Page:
David Ben Gurion, Israel’s first prime minister, worked at Rishon Le Zion Cellars in 1907. It is said he led the first strike there and he may have even been fired in the end. Even then as a young man he was very competitive. He bet his fellow workers that he could tread the grapes longer than they could. He did it for three consecutive days and won his bet, but the smell of fermenting wine made him feel so nauseous, he was not able to enjoy wine for years afterwards.
The name of Rishon Le Zion, or ‘Richon’ spelt the French way, Carmel and Palwin were the first brands of the company. However in the early days, Rishon would appear more prominently on the label than the other two.
The first wine to gain recognition was the Carmel No. 1, which won gold medals at the prestigious Paris Exhibition of 1900. In those days wines were identified by numbers. It was the first Israeli wine to win a major award.
Levi Eshkol, Israel’s third prime minister, managed the vineyards surrounding the cellars in 1915. Early photos show vineyards, not houses, up to the walls of the winery. It was like a true French Château! Unfortunately, money was more important than aesthetics and real estate was more profitable than vineyards. The vineyards were grubbed up and houses replaced them. It was the close proximity of the residential area which was one of the pressures that caused the winery to close. However the last vineyard did not leave Rishon until well into the 1970’s.
In 1934 Israel’s first brewery was opened adjacent to the winery. It was called Palestine Beer Breweries. Its first brand was Nesher (Eagle) which still exists. Israel’s best selling beer Goldstar was first made at Rishon in 1950.
There was a wall between the brewery and winery and workers used to barter before Shabbat “give me a bottle of bottle of wine and I will give a couple of beers.” Folklore says the winemaker and brew master used to meet after work, and drink until the early hours!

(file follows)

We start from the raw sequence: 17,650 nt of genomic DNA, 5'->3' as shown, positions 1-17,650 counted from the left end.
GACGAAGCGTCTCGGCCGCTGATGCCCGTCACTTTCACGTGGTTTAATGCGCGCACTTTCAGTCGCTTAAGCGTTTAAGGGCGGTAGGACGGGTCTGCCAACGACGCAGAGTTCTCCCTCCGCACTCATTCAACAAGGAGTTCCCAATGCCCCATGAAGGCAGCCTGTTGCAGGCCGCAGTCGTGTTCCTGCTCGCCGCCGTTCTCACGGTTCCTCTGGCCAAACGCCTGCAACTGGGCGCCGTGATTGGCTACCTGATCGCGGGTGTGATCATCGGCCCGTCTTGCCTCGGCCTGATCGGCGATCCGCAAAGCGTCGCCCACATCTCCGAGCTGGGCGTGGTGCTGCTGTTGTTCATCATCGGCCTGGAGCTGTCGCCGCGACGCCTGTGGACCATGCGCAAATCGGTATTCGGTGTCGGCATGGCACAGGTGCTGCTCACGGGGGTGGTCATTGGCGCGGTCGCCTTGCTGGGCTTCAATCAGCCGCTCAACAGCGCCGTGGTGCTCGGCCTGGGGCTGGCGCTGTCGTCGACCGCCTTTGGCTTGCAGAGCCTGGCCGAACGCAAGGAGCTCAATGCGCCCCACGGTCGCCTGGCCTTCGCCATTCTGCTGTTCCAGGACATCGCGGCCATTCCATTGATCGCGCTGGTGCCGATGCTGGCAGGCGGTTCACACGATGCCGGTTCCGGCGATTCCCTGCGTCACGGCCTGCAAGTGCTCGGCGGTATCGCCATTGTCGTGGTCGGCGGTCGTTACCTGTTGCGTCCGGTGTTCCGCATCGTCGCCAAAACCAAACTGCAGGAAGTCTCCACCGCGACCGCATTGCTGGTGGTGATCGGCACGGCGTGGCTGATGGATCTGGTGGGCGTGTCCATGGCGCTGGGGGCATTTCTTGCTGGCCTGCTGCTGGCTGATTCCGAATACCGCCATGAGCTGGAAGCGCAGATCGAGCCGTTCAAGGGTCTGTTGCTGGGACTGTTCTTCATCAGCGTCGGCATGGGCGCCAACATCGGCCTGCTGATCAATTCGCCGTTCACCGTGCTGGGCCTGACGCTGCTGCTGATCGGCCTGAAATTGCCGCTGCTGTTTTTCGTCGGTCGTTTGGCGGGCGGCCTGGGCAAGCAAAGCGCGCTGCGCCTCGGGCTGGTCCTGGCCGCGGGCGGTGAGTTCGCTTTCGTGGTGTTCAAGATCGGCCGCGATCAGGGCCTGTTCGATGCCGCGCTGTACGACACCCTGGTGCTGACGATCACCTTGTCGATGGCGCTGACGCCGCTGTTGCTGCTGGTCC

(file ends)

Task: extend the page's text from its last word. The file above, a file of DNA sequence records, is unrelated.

Of course, the only people drinking beer then, were the British. When they left, beer sales plummeted and the brewery closed in 1960. All that is left is the eagle embossed in the stone step at the entrance to what was the Brewery offices, and then became Carmel’s Accounts Department.
Only in 1957 did James Rothschild, the son of Baron Edmond, donate Rishon Cellars to Carmel SCV, the parent company. Thus the Rothschild involvement with Rishon lasted from 1882 to 1957. James Rothschild also donated the money to build the Knesset and started a foundation called Yad Hanadiv, which still supports Israel.
The winery always ordered some limousin oak barrels for maturing its brandy, which was far more popular in those days. Wine was then traditionally aged in large old oak barrels. However in 1976, the winemaker, Freddie Stiller, decided to take some of the small oak barrels from his brandy program and age his wine it. The result was the legendary Carmel Special Reserve Cabernet Sauvignon 1976. It was the first Israeli wine aged in small oak barrels and Israel’s first wine of international quality. It was a remarkable wine that lived for twenty years and was a forerunner of the quality revolution to follow.